Thursday, 25 March 2010

Help! - Not Just Anybody...

For reasons you wouldn’t thank me for going into, I have spent a couple of hours this morning talking to someone with serious relationship problems. Sobbing, wailing, shouting, “Why?! Why did this have to happen?!” - I eventually calmed down and decided to try and help her. 

‘Not the compassionate type then Antigone?’, you may say. But actually (she says defensively) it has nothing to do with being uncaring. And here is my defence: what should be the outcome of caring about someone who is in need? What should said caring amount to? Surely it should be doing something that would actually help them. 

And this is where my problem lies. Or maybe more accurately, my dilemma. It’s not a new one for me as I used to work in care work and had to endlessly fight against the common public belief that you mollycoddle someone better. Nice idea but one that is utterly toothless. Not that there’s anything wrong with a cup of tea and some sympathy from time to time but for anything more complex than a rotten day it’s not going to cut the mustard in the long term. Potentially it feeds the self pitying (however justifiable) and prolongs the heartache.  

Before you judge me to be totally heartless, can I add that tough love isn’t much of a solution either. This approach is mostly ego driven nonsense in my opinion. It makes the Tough Love Terminators amongst us feel somehow superior but invariably they offer no more real help than the cup of tea & sympathy types. They change nothing - other than the atmosphere in the room, of course. 

I’ve yet to meet anyone who combines the two by throwing cups of tea in people’s faces for their own good, but beware. 

So why is it that these two types seem to be the most popular - the acceptable faces of help? In a nutshell, because they are so much easier. Those who care - professionally, voluntarily or those just helping a mate - know it’s much more demanding than either of the above but are rarely acknowledged for it.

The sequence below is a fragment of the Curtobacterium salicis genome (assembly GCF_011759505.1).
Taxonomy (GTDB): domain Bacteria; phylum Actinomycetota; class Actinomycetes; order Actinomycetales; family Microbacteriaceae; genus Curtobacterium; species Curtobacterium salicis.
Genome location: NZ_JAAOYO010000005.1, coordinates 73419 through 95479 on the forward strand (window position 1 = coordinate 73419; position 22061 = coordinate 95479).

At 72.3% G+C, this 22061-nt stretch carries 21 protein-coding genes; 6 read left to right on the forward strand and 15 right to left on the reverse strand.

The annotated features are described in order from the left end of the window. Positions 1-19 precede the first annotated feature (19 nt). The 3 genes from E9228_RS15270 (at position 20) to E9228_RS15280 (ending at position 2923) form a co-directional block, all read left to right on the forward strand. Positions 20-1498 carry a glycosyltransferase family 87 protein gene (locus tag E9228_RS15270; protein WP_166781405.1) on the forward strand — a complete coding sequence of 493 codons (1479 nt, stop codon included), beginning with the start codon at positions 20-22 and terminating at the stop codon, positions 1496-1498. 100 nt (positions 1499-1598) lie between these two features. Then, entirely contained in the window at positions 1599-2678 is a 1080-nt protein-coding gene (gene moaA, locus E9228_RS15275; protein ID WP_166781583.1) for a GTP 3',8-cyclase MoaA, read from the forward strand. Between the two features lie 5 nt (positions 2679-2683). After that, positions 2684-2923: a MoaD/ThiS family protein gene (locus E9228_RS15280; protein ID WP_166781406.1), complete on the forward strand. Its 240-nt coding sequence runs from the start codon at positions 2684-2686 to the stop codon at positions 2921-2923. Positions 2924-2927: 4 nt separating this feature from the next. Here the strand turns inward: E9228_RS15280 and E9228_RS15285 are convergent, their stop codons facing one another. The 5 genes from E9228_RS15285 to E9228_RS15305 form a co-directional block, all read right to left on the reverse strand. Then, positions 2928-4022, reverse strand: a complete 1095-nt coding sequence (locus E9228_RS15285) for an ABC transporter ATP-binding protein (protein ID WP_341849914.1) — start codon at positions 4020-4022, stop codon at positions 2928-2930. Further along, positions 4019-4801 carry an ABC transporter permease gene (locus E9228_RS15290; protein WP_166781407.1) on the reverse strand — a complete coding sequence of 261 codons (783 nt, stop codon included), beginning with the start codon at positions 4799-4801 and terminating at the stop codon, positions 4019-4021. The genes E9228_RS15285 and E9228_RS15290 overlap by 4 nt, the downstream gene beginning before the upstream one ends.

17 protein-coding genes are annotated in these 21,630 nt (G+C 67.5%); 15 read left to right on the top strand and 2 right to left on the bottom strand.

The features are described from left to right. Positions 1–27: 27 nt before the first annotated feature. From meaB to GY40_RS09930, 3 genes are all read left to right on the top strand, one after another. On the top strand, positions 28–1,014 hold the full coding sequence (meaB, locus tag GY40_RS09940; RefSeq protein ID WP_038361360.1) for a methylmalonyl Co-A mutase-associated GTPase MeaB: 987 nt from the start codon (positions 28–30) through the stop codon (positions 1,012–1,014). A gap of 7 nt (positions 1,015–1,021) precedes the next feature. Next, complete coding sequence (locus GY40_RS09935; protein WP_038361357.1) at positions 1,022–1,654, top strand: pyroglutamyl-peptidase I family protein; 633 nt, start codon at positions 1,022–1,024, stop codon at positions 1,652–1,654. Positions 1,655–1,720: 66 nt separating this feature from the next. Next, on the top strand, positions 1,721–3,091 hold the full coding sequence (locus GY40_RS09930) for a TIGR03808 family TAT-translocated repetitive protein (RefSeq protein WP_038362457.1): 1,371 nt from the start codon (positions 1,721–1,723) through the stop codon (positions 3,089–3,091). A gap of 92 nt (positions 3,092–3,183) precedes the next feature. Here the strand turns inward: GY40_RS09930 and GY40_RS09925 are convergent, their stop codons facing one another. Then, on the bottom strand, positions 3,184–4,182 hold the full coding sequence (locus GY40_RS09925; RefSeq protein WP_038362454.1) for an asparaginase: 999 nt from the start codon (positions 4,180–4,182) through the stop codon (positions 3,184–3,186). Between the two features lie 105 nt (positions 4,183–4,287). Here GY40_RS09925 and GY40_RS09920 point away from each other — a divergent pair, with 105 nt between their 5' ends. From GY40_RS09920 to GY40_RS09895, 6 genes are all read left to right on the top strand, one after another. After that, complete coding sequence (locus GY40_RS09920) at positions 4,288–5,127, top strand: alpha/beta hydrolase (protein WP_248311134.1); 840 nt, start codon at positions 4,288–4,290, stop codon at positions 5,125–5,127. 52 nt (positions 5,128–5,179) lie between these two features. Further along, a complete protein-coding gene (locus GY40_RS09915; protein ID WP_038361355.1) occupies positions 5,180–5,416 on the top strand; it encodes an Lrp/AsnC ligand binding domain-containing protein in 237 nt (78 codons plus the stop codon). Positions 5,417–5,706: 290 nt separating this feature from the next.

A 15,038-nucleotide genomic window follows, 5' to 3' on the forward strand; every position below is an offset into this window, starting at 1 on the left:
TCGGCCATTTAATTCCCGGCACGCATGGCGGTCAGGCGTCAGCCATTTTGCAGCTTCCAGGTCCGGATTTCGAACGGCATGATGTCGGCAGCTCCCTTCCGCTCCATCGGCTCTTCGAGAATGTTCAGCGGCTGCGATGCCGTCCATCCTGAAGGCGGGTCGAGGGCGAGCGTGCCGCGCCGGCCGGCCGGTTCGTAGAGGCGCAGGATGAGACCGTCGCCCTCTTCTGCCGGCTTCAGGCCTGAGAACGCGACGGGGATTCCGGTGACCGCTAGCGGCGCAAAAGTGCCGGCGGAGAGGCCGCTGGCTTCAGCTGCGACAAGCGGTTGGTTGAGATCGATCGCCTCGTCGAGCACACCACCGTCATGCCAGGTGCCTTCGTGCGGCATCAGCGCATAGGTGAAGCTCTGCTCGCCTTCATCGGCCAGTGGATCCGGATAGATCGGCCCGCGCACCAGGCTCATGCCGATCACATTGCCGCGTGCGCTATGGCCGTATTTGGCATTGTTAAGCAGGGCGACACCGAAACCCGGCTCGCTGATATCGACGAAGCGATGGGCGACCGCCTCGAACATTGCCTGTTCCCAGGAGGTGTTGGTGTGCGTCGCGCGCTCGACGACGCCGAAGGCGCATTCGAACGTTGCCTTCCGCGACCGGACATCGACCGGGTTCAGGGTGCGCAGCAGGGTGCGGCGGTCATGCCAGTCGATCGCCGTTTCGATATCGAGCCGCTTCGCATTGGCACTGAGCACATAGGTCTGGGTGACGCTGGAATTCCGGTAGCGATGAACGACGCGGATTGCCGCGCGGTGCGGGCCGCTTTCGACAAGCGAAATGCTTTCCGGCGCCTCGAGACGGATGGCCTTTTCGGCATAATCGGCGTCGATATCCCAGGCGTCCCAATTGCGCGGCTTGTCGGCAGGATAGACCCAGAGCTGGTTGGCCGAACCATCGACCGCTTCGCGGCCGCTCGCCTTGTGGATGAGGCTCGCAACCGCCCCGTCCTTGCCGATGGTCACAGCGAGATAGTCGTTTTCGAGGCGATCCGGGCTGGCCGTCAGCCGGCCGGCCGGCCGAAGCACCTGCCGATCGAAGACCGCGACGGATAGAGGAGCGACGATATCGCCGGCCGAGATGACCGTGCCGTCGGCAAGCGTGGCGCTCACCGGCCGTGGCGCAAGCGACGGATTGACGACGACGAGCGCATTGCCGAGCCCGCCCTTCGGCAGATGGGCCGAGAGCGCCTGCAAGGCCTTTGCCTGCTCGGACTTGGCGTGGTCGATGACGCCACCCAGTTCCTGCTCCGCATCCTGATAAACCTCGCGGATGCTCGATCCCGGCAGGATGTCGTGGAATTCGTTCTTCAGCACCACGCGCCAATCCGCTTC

Helping means affecting actual change wherever you can and this entails battling away at getting people to face up to the truth and then ultimately helping themselves. 

This is where society’s disesteemed ‘do-gooders’ sometimes fall short. I say ‘sometimes’ quite deliberately here as they get such a bad press it’s hard not to feel sorry for them. They may fail or even make situations worse but they are criticised and vilified by those people who are busy doing precisely nothing. And at least they’re trying. I bet some of that ‘good’ has got to hit the mark sometimes! Maybe the more practical types who dislike the pipe dreams of these gentler souls would care to lend a hand once in a while? Thought as much. 

Doing the right thing is commonly the hardest option. Helping is no exception to this rule. Ongoing tea and sympathy can be used to avoid the responsibility of actually doing anything, tough love protects you from having to actually feel anything. Find the friend who’ll empathise and get cracking with a plan of action until you’re strong enough to take over the reigns, and you’re onto a winner. 

So, back to my hapless friend, and the reason why I’m getting so defensive about those trying to offer real help. Turns out she doesn’t think it’s high time she started to let go of her now long finished relationship and take control of her life a little more. Neither does she think that changing the present is her only option because changing the past isn’t possible. And she doesn’t seem to think I’ve been much help. 

Tuesday, 23 March 2010

Why I'm Always Broke

My life is one long list of excuses. This is because I am very good at lists. If I’d concentrated on lists of things I’m good at or have achieved then I never would have discovered my talent for list making in the first place, so every cloud has a silver lining. 

One of the excuses that remains consistently at the top of my list though, is why I never have any money. You might assume this to be because I’m a spendthrift who’s incapable of appreciating the value of money. Or a firm believer in the importance of keeping money in circulation. Or really dumb. This is not so (mostly). I’ll have you know that I’m actually quite careful with the pennies and can tighten my belt when needs be. 

I know people who always seem to be well off. I wouldn’t necessarily describe them as the most talented or intelligent amongst my friends but money seems to actively seek them out. I very much doubt that it has anything to do with them finding their money bagging vocation either. It seems that whatever they turn their hand to, they’ll rake it in.